So when brothers Brian and Paul Sabarese took over this landmark near Barnegat's famous lighthouse, their goal was to lighten the space with a modern style, much as they'd done with their Arlington in Ship Bottom. Three months of renovations and $2 million later, they've achieved that goal, with beachy whites and blues, a lively central bar serving tiki drinks, and picture windows that fill the room with a golden light at sunset.
With tile floors and distressed white plank walls, it's also terribly noisy, an issue to be fixed. But the crowds will come, no matter, because chef Happy Hatab, a Philly vet of the White Dog, Rae, and Le Bec, is turning out inventive modern twists on the seafood house tradition.
The "tuna chop chop" is a nod to Hatab's Egyptian heritage, with both raw and cured fish minced into a tartare with smoked olive oil, house-fermented harissa, and rice crackers dusted with za'atar. (I only wish it were colder).
A deft Asian touch showed in the yuzu-miso dressing that brightened a crudo of scallops, tuna, and salmon. A highly unusual seafood roll - with chopped raw conch instead of lobster - was stunning, the unexpectedly tender meat tossed in creamy yogurt sauce with juicy bursts of lime and grapefruit segments tucked into a butter-toasted Hawaiian sweet roll.
Daymark offers plainly grilled blackboard specials with mixed success - a whole branzino the picture of simple freshness; a flat-iron steak disappointingly dull - served with a random side of Carolina-style slaw and the four house dipping sauces.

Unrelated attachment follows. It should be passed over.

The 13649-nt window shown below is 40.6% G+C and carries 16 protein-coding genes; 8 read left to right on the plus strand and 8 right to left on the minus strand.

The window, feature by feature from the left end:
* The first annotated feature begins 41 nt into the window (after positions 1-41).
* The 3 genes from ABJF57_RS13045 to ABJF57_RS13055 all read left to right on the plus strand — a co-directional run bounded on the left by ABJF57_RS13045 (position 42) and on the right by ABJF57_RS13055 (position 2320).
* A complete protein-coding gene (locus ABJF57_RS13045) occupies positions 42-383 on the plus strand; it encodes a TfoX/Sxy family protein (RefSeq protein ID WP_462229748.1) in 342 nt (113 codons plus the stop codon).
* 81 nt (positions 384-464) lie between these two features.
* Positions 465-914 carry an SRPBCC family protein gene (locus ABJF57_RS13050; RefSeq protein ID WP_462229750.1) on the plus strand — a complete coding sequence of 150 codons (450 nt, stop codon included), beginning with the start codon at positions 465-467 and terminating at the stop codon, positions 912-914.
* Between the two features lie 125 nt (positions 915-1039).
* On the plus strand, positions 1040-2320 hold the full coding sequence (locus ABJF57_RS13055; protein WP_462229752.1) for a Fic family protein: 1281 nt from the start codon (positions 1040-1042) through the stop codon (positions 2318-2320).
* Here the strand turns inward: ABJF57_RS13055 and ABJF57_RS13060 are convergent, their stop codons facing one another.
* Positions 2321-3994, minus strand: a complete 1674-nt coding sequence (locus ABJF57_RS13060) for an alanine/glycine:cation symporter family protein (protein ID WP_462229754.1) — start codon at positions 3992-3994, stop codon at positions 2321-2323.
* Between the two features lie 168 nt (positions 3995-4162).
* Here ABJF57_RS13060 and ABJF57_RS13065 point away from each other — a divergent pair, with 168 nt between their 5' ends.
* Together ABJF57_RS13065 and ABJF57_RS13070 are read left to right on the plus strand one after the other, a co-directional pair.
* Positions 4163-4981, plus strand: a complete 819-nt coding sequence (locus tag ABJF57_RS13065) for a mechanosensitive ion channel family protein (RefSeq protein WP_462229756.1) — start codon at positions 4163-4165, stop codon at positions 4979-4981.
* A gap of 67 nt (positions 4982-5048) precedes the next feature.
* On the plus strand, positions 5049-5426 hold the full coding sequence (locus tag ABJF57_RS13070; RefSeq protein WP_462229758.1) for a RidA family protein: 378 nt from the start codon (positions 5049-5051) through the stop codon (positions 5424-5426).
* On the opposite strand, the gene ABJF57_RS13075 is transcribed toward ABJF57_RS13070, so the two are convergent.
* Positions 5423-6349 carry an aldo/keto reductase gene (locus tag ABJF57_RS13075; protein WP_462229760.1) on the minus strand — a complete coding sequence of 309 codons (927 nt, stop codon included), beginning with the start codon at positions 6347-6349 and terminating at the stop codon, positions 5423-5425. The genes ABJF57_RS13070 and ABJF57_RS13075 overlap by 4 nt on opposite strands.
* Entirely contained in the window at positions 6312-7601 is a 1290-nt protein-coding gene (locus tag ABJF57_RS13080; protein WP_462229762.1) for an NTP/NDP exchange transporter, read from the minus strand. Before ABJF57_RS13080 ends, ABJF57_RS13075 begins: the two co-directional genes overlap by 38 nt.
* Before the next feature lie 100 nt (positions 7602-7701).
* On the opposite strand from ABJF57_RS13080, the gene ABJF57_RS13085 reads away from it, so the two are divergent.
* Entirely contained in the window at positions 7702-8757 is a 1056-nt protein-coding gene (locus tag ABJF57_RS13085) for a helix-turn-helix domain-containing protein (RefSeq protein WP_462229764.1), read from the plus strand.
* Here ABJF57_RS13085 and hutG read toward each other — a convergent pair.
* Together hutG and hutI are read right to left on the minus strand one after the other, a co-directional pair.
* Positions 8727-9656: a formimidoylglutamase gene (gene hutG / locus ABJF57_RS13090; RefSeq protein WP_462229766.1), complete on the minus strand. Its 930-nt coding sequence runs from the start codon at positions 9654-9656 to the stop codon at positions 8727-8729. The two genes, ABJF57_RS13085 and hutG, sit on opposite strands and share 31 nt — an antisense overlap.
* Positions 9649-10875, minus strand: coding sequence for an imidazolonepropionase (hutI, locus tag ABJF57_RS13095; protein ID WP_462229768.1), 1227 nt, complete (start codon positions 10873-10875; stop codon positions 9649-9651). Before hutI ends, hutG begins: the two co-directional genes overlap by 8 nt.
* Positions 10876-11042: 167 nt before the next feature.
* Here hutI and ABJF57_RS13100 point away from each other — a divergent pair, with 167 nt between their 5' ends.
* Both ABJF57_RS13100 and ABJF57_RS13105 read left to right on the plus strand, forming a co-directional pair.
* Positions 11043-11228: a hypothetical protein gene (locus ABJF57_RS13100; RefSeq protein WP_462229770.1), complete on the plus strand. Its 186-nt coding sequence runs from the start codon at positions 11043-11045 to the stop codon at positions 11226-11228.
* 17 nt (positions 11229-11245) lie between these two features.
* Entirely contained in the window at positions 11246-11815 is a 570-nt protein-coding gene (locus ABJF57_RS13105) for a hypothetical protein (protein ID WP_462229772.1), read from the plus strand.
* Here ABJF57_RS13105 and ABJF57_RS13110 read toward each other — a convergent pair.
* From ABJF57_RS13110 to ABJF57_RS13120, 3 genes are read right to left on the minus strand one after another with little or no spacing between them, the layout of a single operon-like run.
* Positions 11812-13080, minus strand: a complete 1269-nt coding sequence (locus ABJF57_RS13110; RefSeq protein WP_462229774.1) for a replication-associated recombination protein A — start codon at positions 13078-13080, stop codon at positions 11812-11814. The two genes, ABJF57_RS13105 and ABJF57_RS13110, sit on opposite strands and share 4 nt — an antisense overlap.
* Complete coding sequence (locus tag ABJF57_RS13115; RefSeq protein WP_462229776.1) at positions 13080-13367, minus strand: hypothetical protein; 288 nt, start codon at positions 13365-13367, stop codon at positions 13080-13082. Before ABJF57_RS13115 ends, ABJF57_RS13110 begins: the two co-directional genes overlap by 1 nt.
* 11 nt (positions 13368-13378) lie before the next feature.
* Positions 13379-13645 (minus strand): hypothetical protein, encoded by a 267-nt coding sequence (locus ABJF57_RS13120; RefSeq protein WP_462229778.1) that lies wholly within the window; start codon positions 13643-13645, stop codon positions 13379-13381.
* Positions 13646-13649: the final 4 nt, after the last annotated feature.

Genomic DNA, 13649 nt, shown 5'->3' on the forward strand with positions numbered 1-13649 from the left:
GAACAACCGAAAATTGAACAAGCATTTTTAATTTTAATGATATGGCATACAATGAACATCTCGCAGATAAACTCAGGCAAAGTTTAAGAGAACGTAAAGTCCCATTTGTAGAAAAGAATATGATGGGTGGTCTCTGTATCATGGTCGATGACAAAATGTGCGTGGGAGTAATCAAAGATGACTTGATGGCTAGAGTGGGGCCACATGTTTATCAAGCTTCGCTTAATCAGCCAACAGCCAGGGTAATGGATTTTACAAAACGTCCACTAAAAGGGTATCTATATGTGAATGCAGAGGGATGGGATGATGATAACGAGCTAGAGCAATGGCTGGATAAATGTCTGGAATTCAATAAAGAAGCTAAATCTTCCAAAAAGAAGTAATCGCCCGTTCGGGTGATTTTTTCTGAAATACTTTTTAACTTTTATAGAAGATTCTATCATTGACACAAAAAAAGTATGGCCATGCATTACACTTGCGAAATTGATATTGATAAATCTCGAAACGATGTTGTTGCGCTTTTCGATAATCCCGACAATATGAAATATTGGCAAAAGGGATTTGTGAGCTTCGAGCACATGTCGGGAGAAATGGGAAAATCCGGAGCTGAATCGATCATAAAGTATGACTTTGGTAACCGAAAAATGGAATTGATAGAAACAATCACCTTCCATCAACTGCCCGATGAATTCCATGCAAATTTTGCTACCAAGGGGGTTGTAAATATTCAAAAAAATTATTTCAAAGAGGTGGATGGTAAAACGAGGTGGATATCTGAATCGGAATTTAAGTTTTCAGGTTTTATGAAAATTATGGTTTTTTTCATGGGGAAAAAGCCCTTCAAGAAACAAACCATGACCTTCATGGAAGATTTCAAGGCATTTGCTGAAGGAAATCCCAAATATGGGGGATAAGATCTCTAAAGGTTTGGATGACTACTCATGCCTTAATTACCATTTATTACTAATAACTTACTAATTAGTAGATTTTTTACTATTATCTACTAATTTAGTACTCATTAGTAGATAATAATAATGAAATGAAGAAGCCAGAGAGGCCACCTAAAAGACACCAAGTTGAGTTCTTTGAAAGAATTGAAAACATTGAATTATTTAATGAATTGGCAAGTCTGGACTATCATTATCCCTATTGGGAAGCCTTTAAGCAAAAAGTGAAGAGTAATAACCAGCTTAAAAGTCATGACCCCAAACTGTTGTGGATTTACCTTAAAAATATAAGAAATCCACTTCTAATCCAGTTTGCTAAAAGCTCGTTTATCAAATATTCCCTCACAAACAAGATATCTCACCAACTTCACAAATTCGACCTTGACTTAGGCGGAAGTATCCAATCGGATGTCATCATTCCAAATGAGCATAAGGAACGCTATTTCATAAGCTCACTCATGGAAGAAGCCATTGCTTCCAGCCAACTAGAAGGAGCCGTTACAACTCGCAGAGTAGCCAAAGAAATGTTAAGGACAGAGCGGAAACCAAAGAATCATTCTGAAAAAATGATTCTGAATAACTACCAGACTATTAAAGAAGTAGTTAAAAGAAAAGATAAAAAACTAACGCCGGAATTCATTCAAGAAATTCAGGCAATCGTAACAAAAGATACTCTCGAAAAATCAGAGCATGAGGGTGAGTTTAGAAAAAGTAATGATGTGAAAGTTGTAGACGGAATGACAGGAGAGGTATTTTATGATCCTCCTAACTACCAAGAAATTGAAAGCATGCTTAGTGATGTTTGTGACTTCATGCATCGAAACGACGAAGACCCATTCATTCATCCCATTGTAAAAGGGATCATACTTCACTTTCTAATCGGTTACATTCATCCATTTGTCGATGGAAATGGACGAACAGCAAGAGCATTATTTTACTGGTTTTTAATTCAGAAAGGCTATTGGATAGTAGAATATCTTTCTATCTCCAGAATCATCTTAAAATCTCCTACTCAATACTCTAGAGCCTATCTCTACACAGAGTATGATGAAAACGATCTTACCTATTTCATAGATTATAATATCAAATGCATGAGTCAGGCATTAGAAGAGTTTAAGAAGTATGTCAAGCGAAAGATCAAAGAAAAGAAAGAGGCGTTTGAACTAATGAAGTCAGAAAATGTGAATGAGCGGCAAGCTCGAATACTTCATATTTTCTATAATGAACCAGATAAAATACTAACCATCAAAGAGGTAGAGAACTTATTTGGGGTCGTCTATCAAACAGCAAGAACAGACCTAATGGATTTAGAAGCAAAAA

Some of the signature entrées may be too edgy for traditional Shore diners, but I was intrigued by the chef's inventive swordfish "Bolognese," a rigatoni in smokey tomato sauce stocked with ground cured swordfish; the only wrong note was the unnecessary dairy addition of ricotta.
The most memorable plate? That unusual surf-'n'-turf, which literally looked like a giant, bone-in hunk of short rib fell onto a lobster. In fact, the lobster cooks with the tender braised beef sandwiched between its split shell, and the effect is both disorienting and stunning, blurring the pleasures of land and sea into one rustic, messy, juicy ode to meaty luxury.
Exit Zero Cookhouse
109 Sunset Blvd., Cape May, 609-305-5203; ezcookhouse.com
If any place could use a year to get its act together, it would be Exit Zero Cookhouse.
The owner, Scotsman Jack Wright, is no seasoned restaurateur, but a magazine editor who left New York for Cape May and suddenly bemoaned the long distance he had to travel for real curry. As proof of his novice status, his first prototype menu for the Exit Zero Cookhouse connected to his regional magazine Exit Zero featured five casseroles made with tater tots: "I'm obsessed with them," he said, defending his early instinct before switching course.
As the printed menu fully admits, "chef" Michael DeMusz is actually one of the magazine's artists who last summer got roped into helping Wright in the kitchen. And their brazenly improvised curries, a mash-up of both Indian and Thai influences, make zero claims at authenticity. The "American" curry even uses Frank's RedHot.
Yet, I found Exit Zero Cookhouse to be a charming, quirky, and, yes, even delicious dining experience. The 48-seat BYOB, set into a lofty room attached to Exit Zero's merchandise store, is wrapped in a black-and-white word wall covered with 70-plus descriptors for food.
"Exotic" works for the Thai shrimp soup, whose coconut milk brew is tangy, sweet and spicy. The Bombay crab chowder brings aromatic cardamom and lime, plus chickpeas smartly subbing for typical chowder potatoes.
There are some noncurried items for the spice-averse, and the pastry-puffed lobster and crab pot pie is a hearty winner. But the mango-sauced flounder was just strange and, sorry, Jack, I refuse to pay $24 for any dish made with prefrozen tater tots.
Mostly, though, these were fair values, and the best bets were the curries, from the yogurt-creamed korma to the mild "Mumbai" softened with mango and orange. True chile heads, though, should sail bravely for the Kraken, a truly odd but defyingly great shrimp curry that's jet black from squid ink, boozy with Kraken rum, and blazing with a habanero-cayenne heat rounded out by a fruity dose of pineapple. If you survive it all, you even get a T-shirt.